Posted by: Kate | March 25, 2010

Quick! Tell me Your Tricks, Your Tips, Your Advice…

OK, so, sometime in the next, oh, 18 or 19 hours, I have a medical procedure, the likes of which has created an extremely high sense of anxiety in me.

How do you cope with extreme anxiety-producing procedures, things you cannot avoid or ignore?

It has to do with the type of wound dressing used to pack my various injury sites created when my abdomen went and tried to explode; it’s called a VAC, and medical and science geeks all around me get all excited at the mere thought. Essentially, it’s a sponge that allows the wound to treat itself from the inside out, rather than from the top down like a regular would might do. It runs through a machine that helps squeeze the sponges out several feet away, so it’s not just sitting there absorbing ick, but it’s processing the ick out of itself and returning to the wound – with audible results, sometimes, depending on the setting of the machine.

I have two VAC wound spots, plus some more traditionally packed areas, and my doctors are all aflutter about how well it’s working.  Watch for me in medical journals in another year or two, I betcha.

Great.  I’m grateful that such technology works and understand why it’s better/safer/different/better than than the traditional method.

But the process of changing the VAC dressing?

Hurts.

A lot.

I understand the theory that, right now, I’ve had three changes… the initial dressing was changed, then change #2 happened, and both of those were in the Surgical ICU: where the doctors had access to IV medications such as Versed and Fentanyl, allowing them to put me into a “conscious sedation” state: later on, I could remember pain, but I did not remember the process at all.  Just “fell asleep,” sort of, and woke up later with a very strange feeling of vivid dreams I couldn’t quite grasp.  It’s the same process I went through at the general-anesthesia dentist I used before.  Works fine for me, I’m OK with a big, heaping helping of groggy for the rest of the day as a trade-off for awareness of the event in the moment.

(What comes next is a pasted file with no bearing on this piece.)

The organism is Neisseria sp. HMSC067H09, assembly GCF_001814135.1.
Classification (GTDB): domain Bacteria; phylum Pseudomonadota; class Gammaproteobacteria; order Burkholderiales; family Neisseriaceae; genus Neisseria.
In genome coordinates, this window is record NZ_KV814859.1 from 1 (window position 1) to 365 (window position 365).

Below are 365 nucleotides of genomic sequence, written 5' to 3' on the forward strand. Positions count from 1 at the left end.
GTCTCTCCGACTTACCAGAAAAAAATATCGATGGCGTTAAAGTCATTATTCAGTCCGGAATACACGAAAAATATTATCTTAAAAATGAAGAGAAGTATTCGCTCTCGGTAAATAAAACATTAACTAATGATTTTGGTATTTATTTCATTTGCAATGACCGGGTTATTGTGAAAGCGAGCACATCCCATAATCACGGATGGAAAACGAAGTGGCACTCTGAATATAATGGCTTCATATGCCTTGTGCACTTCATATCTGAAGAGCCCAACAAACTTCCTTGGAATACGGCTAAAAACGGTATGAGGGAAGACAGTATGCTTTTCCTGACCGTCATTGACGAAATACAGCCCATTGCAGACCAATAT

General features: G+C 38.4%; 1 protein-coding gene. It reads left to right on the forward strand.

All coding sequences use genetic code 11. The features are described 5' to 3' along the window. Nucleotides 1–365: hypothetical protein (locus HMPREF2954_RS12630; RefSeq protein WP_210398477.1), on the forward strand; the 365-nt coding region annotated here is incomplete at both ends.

Then, for change #3, I was on the regular gynecological surgical floor, which means the patients spend a lot more time vertical than in the ICU, though we’re not exactly holding hopscotch tournaments in the hallways.  The rule is that the doctors on any given floor need to follow the pharmaceutical/medication rules of that floor, so if doctors would not ordinarily have that particular type of medication here, because it would take, for instance, special anesthetic residency training to be able to use those medications, then those medications are not used.

(There is a certain lapse in logic to me, something to the effect of, “You know, I’d be happy to walk back down to the SICU and lie down on a cafe table in order to get this treatment, because if it does exist somewhere in the hospital then I should be able to get it.”)  But, alas, that’s not allowed.  Trust me, if it was, I’d have found a way to reason them into it.

This means that, every three days from now until the VAC is removed – perhaps around April 9, which would mark 30 days – I get to hang around while they change the dressing  (OK, not true; they can do it from the rehab center I’ll be moving to next, as well).  The theory is that it will, early on, increase in pain, as I am more conscious and the sponges are large – but that, over time, it will get much better, because as they dig out the old dressings (not unlike scooping out a pumpkin for Halloween, and there‘s something I’ll never think quite the same about again) they get rid of old, previous scar tissue and nastiness as well, and so as time goes on not only do the sponges get smaller as the wound heals and gets smaller, but also the edges of the wounds get smoother and easier to work with.